In the 305’s Randy Smith from Mt. Ayr (IA) out-raced a tenacious Tasker Phillips from Pleasantville (IA). While Smith got the win, most of the cheers coming from where I was sitting were for young Tasker. We sure do like our local racers. Especially those that are still in high school and made the state wrestling tournament this past year. Finishing out the top five were Tim St. Arnold (Des Moines, IA), Steve Breazeale (Trenton MO), and Mathew Stelzer (Omaha, NE).
On Friday the crowds thickened even more. Cottonball-like cumulus clouds were building, mainly to the south and east, meaning that if the rising hot air meeting the cool air above it that was creating the clouds was going to also bring rain, we were likely going to miss it. Looks far enough south to be Missouri, I thought. Most of the people that I spoke with believed that the rain wouldn’t get us that night, unless there was something beyond the horizon we and the radar couldn’t see. Fingers crossed. The forecast called for rain after 11 PM, which would work. For now anyway.
I went to the Knoxville Sprint Car Hall of Fame and Museum during the afternoon. My friend Tom Schmeh, who is Curator of the Museum had promised me something special. A time to chat with four of the best writers in the racing world–Alan Brown, Dr. Pat Sullivan, Spencer Riggs, and Tony Martin. I was about 15 minutes late getting there (that’s another story) and huffed and puffed my way up the stairs and to the table mumbling my apologies. They were so engaged with each other in conversation that they really didn’t seem to mind my tardiness. About an hour and a half later I walked out the doors of the Hall of Fame and Museum with lots of stories, and four new friends, if I’m lucky. After I left, I realized that among the four of them, they had well over one hundred years of writing about racing collectively.
One of the things that I asked them was how Knoxville–the community and the racetrack–could do better. They thought for a moment, and then agreed that Knoxville, the Hall of Fame and Museum, and the track were doing great things. They came up with no criticisms or suggestions whatever. They did say, however, that Sprint Car racing in general needs to do better at attracting a younger audience. That younger audiences were impatient, that they wanted constant action, constant entertainment, and that any delays whatsoever caused disinterest in the sport. So we needed to recognize that. Someone–I believe it was Dr. Pat Sullivan said–that this is the age of extreme sports, and that there is no sport more extreme than sprint car racing. That connection has to be made, but no one was sure how to make it.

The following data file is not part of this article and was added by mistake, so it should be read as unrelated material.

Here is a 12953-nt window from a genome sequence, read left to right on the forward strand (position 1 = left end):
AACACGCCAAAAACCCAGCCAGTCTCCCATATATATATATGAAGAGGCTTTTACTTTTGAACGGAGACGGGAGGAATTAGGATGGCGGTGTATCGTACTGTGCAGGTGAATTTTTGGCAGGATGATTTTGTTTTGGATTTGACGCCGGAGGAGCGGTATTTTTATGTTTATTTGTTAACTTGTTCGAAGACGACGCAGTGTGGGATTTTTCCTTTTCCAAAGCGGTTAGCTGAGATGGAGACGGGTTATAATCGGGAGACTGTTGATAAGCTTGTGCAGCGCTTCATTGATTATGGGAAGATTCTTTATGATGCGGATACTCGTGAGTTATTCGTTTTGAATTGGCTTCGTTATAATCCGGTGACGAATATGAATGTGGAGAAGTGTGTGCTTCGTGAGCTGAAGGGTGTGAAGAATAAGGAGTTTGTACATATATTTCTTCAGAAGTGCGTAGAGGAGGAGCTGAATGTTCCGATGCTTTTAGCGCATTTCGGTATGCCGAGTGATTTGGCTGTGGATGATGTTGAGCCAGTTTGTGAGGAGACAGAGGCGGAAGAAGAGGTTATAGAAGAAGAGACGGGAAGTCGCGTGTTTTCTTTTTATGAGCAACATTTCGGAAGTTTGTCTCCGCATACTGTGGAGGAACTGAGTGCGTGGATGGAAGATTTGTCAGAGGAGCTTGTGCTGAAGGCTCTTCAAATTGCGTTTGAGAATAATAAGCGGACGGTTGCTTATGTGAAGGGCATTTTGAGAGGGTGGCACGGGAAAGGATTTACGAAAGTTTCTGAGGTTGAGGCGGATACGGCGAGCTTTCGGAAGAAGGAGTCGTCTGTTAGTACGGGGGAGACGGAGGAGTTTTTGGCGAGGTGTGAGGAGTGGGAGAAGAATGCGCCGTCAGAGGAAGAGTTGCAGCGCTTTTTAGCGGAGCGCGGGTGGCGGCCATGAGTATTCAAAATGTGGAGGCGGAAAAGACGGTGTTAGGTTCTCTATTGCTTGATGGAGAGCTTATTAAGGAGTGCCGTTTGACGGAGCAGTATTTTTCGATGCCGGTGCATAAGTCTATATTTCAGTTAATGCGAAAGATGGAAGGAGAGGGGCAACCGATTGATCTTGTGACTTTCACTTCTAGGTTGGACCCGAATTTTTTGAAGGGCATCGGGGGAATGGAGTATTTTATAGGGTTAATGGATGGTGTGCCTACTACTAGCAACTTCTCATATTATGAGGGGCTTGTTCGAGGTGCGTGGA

Later on, I ran into Tony Martin again. He said, “I forgot one other thing–we also need young, charismatic stars. We need drivers that people like, drivers that people want to watch race because they truly like them.” “Got anyone in mind?” I asked. “Well,” he replied, “I was at Mr. C’s the other day…”
For those who are not familiar with Knoxville, Mr. C’s is a restaurant near the track that is a cultural institution that serves up hearty, traditional American food at a reasonable price.
Tony continued: “…and in walks Tyler Walker, a bright, young, charismatic kid, from California. And all of the waitresses are in there falling all over themselves trying to take his order, talk to him, flirt, whatever. And it seems that everyone in the place knows this guy, he’s nice to them, has a great laugh and smile, and charisma that I wish we could bottle. And none of us could get waited on till he was gone. When he left some girl fanned herself with her hand and said ‘Whew, he’s hot!’ And we need more of that!”
That night Jac Haudenschild (Wooster, OH) ran away with the World of Outlaws Feature, with Brian Brown (Grain Valley, MO) on his tail most of the way. In third was Tyler Walker (Encino, CA)–I’m sure the ladies at Mr. C’s were happy with this–and in fourth Locus Wolfe (Mechanicsburg, PA). Kerry Madsen (Sydney, NSW, Aust.) came in fifth. One of the old boys I spoke with before the race told me that it would be Haudenschild hands down. He was just too fast, and starting at the pole no one would ever catch him. The man was right. A few people thought that the inversion would bring more passing, but so it goes. The leaders were having a tough time with lap traffic when there was a yellow on lap 23. Four-time consecutive Knoxville Nationals Champ Donnie Schatz blew a tire while he was in sixth. Conversation around me went two ways. One school of thought had Brown having a shot at passing Haudenschild with a clear field. The other thought the clear field would let Haudenschild run away with it, no contest. All he needed was no one in his way. This latter perspective was proven correct.